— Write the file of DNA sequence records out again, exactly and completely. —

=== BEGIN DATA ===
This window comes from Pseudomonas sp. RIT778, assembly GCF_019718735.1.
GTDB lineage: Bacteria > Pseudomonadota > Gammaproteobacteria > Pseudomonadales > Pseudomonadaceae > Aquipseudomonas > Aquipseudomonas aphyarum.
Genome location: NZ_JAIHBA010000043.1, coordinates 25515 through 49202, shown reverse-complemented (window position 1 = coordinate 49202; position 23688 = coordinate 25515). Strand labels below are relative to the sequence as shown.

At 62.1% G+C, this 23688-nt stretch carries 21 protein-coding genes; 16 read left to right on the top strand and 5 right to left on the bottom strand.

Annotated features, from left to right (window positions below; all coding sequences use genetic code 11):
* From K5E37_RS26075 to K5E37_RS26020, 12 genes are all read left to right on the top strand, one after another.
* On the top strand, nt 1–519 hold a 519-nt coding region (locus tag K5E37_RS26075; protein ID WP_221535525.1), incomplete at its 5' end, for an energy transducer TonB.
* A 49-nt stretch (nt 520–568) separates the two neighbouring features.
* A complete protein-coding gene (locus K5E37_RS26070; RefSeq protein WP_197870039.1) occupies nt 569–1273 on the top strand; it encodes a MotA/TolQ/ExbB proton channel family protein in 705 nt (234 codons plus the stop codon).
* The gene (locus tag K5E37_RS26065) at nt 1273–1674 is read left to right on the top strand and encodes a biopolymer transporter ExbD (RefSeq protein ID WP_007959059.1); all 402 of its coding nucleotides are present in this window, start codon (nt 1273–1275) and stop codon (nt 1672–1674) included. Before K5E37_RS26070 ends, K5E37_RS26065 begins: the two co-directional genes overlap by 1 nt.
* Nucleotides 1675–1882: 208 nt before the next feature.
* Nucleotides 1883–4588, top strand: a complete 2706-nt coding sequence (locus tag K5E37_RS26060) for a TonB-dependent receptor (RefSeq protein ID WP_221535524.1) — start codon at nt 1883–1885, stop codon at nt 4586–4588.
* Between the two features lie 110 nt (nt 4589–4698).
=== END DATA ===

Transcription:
This window comes from Pseudomonas sp. RIT778, assembly GCF_019718735.1.
GTDB lineage: Bacteria > Pseudomonadota > Gammaproteobacteria > Pseudomonadales > Pseudomonadaceae > Aquipseudomonas > Aquipseudomonas aphyarum.
Genome location: NZ_JAIHBA010000043.1, coordinates 25515 through 49202, shown reverse-complemented (window position 1 = coordinate 49202; position 23688 = coordinate 25515). Strand labels below are relative to the sequence as shown.

At 62.1% G+C, this 23688-nt stretch carries 21 protein-coding genes; 16 read left to right on the top strand and 5 right to left on the bottom strand.

Annotated features, from left to right (window positions below; all coding sequences use genetic code 11):
* From K5E37_RS26075 to K5E37_RS26020, 12 genes are all read left to right on the top strand, one after another.
* On the top strand, nt 1–519 hold a 519-nt coding region (locus tag K5E37_RS26075; protein ID WP_221535525.1), incomplete at its 5' end, for an energy transducer TonB.
* A 49-nt stretch (nt 520–568) separates the two neighbouring features.
* A complete protein-coding gene (locus K5E37_RS26070; RefSeq protein WP_197870039.1) occupies nt 569–1273 on the top strand; it encodes a MotA/TolQ/ExbB proton channel family protein in 705 nt (234 codons plus the stop codon).
* The gene (locus tag K5E37_RS26065) at nt 1273–1674 is read left to right on the top strand and encodes a biopolymer transporter ExbD (RefSeq protein ID WP_007959059.1); all 402 of its coding nucleotides are present in this window, start codon (nt 1273–1275) and stop codon (nt 1672–1674) included. Before K5E37_RS26070 ends, K5E37_RS26065 begins: the two co-directional genes overlap by 1 nt.
* Nucleotides 1675–1882: 208 nt before the next feature.
* Nucleotides 1883–4588, top strand: a complete 2706-nt coding sequence (locus tag K5E37_RS26060) for a TonB-dependent receptor (RefSeq protein ID WP_221535524.1) — start codon at nt 1883–1885, stop codon at nt 4586–4588.
* Between the two features lie 110 nt (nt 4589–4698).